My American League All-Star ballot always feels more difficult, with more close calls and at least one position where I find myself trying to vote for a retired player.
First Base: Justin Morneau, Twins. Although the MVP award was simply a mistake by the BBWAA, Morneau is still a terrific player. There’s a pretty good case to be made for Mark Teixeira here, although the gap between him and Morneau last year was wide enough that I’m comfortable with this vote.
Two related points: one, I won’t validate the practice of listing DHs at first base by voting for David Ortiz or Travis Hafner. Why not just list them at second base for all the legitimacy this has? Interleague play is the only reason either ever dons a glove. Two, the DH rule should be in effect for every All-Star Game. It’s an exhibition, and having pitchers hit-or more accurately, be listed ninth in the starting lineup-does nothing but screw up scorecards.
Second Base: Ian Kinsler, Rangers. This is just a nightmare. The current crop of AL second baseman combines for maybe seven All-Star caliber seasons. I skipped this position and came back to it, punched a name, and for the first time in memory, changed my mind after punching a chad. I initially chose Robinson Cano, figuring I’d just take last year’s best guy. But then I thought about how poorly Cano has played and switched to Kinsler, who was good last year and, a month ago, playing well.
A reader wrote in yesterday to suggest I should have voted for B.J. Upton, which is not going to to happen given my criteria. I considered about 10 of the players listed, and in retrospect, I should have gone with Brian Roberts, who’s been the best second baseman in the league over a period of years. His decline last season stuck in my head more than his overall track record. I’m not that upset-there’s a tallest-midget flavor to this discussion-but I did vote for the wrong guy.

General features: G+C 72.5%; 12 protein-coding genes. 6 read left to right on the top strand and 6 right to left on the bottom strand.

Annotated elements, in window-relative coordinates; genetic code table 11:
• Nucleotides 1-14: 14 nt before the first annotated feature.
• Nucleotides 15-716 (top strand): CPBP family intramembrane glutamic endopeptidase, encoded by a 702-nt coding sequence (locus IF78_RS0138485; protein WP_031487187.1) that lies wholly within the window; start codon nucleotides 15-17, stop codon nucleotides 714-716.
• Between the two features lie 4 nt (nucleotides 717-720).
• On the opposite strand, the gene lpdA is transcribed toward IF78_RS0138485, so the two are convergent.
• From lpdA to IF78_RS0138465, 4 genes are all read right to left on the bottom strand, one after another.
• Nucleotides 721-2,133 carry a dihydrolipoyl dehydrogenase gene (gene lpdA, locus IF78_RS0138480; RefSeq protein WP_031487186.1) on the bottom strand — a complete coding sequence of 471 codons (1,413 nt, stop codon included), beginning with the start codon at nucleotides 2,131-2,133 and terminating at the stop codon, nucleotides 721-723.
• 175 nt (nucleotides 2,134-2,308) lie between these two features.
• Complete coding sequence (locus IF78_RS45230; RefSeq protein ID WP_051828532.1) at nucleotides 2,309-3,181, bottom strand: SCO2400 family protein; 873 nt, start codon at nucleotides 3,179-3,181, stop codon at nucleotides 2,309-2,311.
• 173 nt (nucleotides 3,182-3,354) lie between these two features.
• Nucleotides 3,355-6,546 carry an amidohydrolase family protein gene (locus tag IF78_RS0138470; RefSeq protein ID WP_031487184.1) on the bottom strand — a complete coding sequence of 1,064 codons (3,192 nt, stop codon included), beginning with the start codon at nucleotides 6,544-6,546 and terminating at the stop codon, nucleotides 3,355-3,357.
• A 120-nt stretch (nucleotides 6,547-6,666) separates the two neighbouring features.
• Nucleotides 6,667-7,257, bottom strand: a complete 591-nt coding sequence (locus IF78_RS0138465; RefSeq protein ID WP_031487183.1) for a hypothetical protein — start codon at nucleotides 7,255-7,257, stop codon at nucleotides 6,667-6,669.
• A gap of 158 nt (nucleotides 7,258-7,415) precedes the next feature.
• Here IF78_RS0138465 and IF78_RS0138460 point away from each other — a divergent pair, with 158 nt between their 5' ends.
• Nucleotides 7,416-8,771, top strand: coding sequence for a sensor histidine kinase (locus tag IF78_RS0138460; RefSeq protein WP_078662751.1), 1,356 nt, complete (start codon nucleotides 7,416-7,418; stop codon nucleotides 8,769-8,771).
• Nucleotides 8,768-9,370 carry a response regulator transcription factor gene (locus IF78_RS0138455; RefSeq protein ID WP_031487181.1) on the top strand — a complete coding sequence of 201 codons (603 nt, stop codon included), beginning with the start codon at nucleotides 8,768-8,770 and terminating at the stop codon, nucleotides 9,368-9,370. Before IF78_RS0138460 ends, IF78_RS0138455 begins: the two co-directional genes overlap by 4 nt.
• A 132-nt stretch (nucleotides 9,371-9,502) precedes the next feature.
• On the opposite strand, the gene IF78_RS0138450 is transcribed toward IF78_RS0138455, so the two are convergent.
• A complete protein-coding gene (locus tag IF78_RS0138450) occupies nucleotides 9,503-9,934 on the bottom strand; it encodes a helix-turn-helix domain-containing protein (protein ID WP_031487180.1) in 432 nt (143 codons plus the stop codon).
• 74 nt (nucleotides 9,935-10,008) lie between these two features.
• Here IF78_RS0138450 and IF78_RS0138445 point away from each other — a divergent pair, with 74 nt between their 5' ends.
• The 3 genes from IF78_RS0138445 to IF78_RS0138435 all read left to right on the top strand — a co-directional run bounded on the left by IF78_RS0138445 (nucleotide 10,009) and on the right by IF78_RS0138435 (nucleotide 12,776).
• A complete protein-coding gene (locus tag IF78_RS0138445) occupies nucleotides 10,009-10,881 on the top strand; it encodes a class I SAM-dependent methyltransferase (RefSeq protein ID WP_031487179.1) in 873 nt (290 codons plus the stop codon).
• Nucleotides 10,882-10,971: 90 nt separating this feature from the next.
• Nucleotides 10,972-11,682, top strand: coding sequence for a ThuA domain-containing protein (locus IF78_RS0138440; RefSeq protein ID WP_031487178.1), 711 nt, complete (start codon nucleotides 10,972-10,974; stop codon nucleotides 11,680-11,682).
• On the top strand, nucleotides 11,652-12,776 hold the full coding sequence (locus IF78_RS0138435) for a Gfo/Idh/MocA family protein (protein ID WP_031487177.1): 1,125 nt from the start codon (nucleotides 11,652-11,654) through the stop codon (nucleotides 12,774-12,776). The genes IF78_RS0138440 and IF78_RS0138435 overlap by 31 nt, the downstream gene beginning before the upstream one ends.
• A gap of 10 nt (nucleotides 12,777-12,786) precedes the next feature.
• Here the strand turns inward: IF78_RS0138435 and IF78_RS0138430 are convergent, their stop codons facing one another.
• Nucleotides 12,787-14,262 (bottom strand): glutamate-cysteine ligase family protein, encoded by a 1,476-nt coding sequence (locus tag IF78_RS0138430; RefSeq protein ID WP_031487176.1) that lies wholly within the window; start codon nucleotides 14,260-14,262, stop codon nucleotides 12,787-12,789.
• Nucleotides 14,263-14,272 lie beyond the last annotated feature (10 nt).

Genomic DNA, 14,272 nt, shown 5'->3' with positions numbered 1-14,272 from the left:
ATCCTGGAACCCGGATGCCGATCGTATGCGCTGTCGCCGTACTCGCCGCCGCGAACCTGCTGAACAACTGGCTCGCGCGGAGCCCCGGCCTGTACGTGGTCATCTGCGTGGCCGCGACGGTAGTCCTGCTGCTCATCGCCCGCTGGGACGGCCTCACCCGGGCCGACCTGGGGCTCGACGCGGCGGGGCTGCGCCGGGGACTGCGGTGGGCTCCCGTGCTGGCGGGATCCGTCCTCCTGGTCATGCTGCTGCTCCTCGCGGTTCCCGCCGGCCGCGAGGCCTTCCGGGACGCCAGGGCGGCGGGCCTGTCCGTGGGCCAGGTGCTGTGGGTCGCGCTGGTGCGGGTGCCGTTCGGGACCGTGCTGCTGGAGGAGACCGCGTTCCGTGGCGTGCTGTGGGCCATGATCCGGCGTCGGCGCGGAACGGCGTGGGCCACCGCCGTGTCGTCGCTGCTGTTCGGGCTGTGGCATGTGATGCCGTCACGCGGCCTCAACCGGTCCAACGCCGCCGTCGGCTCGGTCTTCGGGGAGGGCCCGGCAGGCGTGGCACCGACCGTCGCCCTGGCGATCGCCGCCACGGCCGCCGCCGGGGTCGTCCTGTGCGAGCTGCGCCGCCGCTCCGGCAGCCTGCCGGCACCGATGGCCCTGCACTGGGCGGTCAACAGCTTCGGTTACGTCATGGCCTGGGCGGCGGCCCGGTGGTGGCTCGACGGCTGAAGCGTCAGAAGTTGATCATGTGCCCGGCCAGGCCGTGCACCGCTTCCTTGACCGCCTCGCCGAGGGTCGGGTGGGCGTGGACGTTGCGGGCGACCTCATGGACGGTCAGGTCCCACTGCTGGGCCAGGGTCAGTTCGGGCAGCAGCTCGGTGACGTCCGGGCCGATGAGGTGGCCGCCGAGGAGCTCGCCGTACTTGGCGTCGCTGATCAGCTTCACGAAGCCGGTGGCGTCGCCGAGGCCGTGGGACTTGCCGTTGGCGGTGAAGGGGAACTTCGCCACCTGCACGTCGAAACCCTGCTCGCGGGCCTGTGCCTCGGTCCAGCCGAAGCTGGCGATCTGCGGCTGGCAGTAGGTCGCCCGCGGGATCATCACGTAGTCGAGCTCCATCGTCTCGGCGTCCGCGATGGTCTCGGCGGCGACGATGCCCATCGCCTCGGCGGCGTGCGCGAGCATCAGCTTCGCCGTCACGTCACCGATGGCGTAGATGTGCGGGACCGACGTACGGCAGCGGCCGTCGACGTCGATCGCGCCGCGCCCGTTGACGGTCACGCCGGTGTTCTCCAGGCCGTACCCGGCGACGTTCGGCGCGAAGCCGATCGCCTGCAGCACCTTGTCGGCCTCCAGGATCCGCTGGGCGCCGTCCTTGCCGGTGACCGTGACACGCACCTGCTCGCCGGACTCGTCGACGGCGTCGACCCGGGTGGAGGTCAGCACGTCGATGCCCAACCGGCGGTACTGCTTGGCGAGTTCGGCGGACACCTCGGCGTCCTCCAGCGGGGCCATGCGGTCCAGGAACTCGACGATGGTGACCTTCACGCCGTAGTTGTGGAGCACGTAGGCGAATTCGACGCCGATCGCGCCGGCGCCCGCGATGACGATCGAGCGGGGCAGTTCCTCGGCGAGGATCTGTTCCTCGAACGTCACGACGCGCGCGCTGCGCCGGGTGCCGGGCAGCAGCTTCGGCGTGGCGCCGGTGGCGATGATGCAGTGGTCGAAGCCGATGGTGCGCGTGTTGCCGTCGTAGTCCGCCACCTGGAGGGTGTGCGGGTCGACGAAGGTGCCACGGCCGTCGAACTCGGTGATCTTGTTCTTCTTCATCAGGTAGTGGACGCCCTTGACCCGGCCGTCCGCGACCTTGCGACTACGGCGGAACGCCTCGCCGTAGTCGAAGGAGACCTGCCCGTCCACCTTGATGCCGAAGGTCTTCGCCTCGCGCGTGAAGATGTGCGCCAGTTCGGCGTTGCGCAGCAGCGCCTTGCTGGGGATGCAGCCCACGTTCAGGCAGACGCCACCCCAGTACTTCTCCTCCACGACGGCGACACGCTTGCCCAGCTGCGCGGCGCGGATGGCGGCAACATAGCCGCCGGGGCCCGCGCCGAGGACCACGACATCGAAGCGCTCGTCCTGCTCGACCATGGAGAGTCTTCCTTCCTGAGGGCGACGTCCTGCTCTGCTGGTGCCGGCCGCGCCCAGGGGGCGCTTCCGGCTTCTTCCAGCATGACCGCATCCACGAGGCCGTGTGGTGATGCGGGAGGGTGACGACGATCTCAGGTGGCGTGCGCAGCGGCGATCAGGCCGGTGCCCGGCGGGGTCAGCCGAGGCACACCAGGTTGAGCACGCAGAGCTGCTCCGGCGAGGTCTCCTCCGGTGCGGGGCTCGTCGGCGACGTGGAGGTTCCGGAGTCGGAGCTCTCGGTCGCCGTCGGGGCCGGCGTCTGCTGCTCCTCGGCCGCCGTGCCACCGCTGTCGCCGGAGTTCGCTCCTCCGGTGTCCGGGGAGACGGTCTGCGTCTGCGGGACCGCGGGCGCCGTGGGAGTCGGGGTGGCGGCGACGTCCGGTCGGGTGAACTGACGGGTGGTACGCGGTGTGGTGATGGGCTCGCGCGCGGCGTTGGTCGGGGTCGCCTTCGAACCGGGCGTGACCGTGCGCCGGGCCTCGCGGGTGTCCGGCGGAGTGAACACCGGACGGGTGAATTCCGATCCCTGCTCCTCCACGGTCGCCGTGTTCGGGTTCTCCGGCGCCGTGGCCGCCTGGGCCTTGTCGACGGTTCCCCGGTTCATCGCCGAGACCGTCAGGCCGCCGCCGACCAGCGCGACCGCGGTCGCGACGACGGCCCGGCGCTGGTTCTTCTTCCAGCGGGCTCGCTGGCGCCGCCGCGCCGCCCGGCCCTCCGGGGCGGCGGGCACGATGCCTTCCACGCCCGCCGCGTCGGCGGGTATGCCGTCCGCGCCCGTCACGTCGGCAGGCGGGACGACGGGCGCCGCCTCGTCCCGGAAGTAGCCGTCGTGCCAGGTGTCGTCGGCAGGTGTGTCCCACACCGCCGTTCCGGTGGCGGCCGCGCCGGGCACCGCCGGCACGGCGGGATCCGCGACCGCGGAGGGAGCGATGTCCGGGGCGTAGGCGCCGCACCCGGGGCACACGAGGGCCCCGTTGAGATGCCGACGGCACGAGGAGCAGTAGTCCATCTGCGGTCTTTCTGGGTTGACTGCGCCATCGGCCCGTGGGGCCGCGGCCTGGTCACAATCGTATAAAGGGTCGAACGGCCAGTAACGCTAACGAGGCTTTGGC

Shortstop: Miguel Tejada, Orioles. This is one of the positions for which doing it at the ballpark is a burden. The differences among Tejada, Derek Jeter, and Carlos Guillen are very small, and I’m no longer convinced that the Oriole has an edge on the other two. It’s a defensible pick, because Tejada is a star in the middle of his career and was the top shortstop in the AL for a number of years, but both Jeter and Guillen have outplayed him since the start of 2006.
My NL pick of Rafael Furcal over Jose Reyes and Hanley Ramirez generated a lot of e-mail, as expected. As I look at the pick I made at AL shortstop, I wonder if the issue is the presence of two hard-to-separate options, which makes it easier to choose the incumbent. Comparing two players head-to-head is relatively simple, even without immediate access to data. When a third, or more, joins the party, it becomes harder. Would I have taken Reyes over Furcal had Ramirez not clouded the matter, or Guillen over Tejada without Jeter’s resurgence? I don’t know, but it’s an interesting question to me.
Catcher: Joe Mauer, Twins. Mauer was playing at the time, and coming off of his near-MVP campaign, so he had an edge over Victor Martinez. Now, it’s much more difficult to say. Mauer doesn’t have a long track record of greatness, making 2007 a more important part of the discussion. Martinez is hitting well, and one of the AL’s incumbents, Jorge Posada, is having a great year. The Mauer vote, and the Kinsler one for that matter, points up one of the problems with weighting the current season too heavily: things can change very quickly within a month.
Outfield: Vladimir Guerrero, Angels, Manny Ramirez, Red Sox, and Grady Sizemore, Indians. I’m happy with these. There will be some eyebrows raised by the pick of Ramirez instead of Magglio Ordonez, I’d imagine, but that’s your classic difference between choosing All-Stars based on two months’ work and not doing so. There are usually more of those in any given season, but the choice Ordonez and Ramirez is the only one that jumped out at me this time around.